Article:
As the 2016 US election rattles into its final stretch, rural people and communities have gotten an ill-deserved bad rap.  Commentators along the urban coastlines, seeking to understand rural voting patterns, cast rural communities as places of tremendous resentment, backwaters of poverty trapped in the past with all the past’s outmoded prejudices and fears.  Perhaps you’ve seen the caricatures. Take a recent NPR report pointing to “rural resentment” toward cities and perceived liberal elites as fuel for the rise of outside-the-mainstream political candidates.  A second article… Read more

Oh Lord, the whole earth is filled with your glory. Fire and hail, snow and frost, praise your name and obey your command. But do not forget the lowly zucchini, Oh Lord. Look down with compassion on the tomatoes, still just a shade too green to harvest. Remember, Oh Lord, how we thank you when we partake of the fruit of our little garden, And tell that frost to sing your praises somewhere else. Read more

Abba Moses said, “When we consider that He numbers the raindrops, the sand of the sea and the stars of heaven, we are amazed.”1 It’s been a rainy fall. The storm clouds have stomped about in the dark attic of the sky.  The rain has uncoiled with a shake.  We’ve squished our way into this new season, the soggy clockwork of autumn. Sometimes I pray about the weather, asking God to make some adjustments, but it’s hard to know what to… Read more

About a decade ago, I began praying the Lord’s Prayer daily.  It changed my life.  Here’s how: Our Father, who art in heaven – Jesus addresses God as “Our Father.”  He brings all of us along into his filial love–the love of the Son for the Father and the Father for the Son.  Through Jesus, we’re not just talking about The Father or His Father.  Now it’s Our Father.  And that’s awesome. Thy kingdom come, thy will be done – Jesus’… Read more

Shortly after graduating from seminary, I signed up for some unspecified “service” at a church convention in a big city.  My assignment came in: go to the Alzheimer’s wing of a local nursing home and hang out with the residents.  I had been imagining something with a little more pizazz–maybe playing with a bunch of vivacious and suitably multi-ethnic kids.  I could go to the nursing home any day of the week.  I wanted something more…life-giving.  So I tried to change… Read more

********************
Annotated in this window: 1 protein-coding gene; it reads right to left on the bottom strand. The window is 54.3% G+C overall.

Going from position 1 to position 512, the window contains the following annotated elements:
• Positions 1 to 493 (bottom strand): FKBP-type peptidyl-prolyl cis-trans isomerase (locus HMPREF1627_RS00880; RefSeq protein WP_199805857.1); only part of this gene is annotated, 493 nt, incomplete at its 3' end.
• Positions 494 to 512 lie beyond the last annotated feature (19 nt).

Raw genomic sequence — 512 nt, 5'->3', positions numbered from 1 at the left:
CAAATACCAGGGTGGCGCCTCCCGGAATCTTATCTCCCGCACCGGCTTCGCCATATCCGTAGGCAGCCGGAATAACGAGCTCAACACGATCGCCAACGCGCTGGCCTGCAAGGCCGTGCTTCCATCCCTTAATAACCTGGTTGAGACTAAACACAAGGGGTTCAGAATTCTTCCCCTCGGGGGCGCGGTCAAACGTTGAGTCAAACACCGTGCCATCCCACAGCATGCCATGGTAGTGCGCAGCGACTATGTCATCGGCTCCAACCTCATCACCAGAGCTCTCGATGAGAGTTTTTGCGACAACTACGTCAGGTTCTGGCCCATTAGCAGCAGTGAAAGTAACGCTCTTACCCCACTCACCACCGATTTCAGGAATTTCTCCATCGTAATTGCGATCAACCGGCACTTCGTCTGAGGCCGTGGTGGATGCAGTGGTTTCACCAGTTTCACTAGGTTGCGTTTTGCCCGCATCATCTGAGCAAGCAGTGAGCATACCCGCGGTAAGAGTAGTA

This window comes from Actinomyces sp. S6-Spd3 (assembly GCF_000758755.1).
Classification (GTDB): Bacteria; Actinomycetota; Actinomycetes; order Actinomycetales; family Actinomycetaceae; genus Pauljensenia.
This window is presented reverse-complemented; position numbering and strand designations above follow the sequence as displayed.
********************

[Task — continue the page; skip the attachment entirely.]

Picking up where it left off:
Little Scurry laid her first egg behind the old recycling bin.  (Note to self: lock chickens in run until they figure out the nest box).  It was a tiny egg, a fragile brown the color of dust and pond water.  She behaved strangely all morning, throwing sticks on her back and clucking about as the egg-laying circuits in her delicate pea-brain lit up.  She tried to come into the house and managed to get herself wedged between the screen and glass door.  And… Read more

It turns out you can eat corn smut.  Who knew? The ancient peoples of Mexico, that’s who.  They call it xuitlacoche, and they covet smut as a mushroom-y filling for quesadillas. I first discovered that you can eat corn smut in a radio program I heard last fall, and I’ve been half-hoping to see it break out in our tiny sweet corn patch ever since. I got my wish this year.  As summer ripened, the corn tasseled and silked.  Ears stretched and pebbled under green… Read more

The Mississippi kites are migrating.  They’ve been wheeling over our neighborhood since spring, rising on thermals and diving on cicadas and dragonflies.  They’re just big enough that I keep a watchful eye on our chickens–and our chickens keep an eye on the kites.  The chickens have a distinctive cluck that means heads up!  (Yes, I can speak a little chicken). The kites gather in the sky in gray whorls as they prepare to migrate to somewhere in South America.  Their wings angle back like… Read more

We experienced a tragedy in our house the other week.  Our beautiful white laying hen crowed. We weren’t sure what we were hearing at first.  The sound was hoarse and pubescent, nothing like the lusty, swaggering cock-a-doodle-doo of the big boys. But it grew louder each day until there was no way we could pretend we didn’t hear anything.  He crowed in the coop when I opened the doors.  He crowed on the lawn.  He crowed to wake the dead and–what’s… Read more

Friends, The Doxology Project is moving to Patheos.com! Patheos is a large website dedicated to hosting the conversation on faith.  You’ll find bloggers and news from many faith traditions and none.  I’m setting up shop on the Evangelical Channel of Patheos. The idea is that Patheos will open The Doxology Project up to a broader, global audience.  And I get paid for page views, which is a perk! You’ll notice a few things will be different, but you’ll still be… Read more

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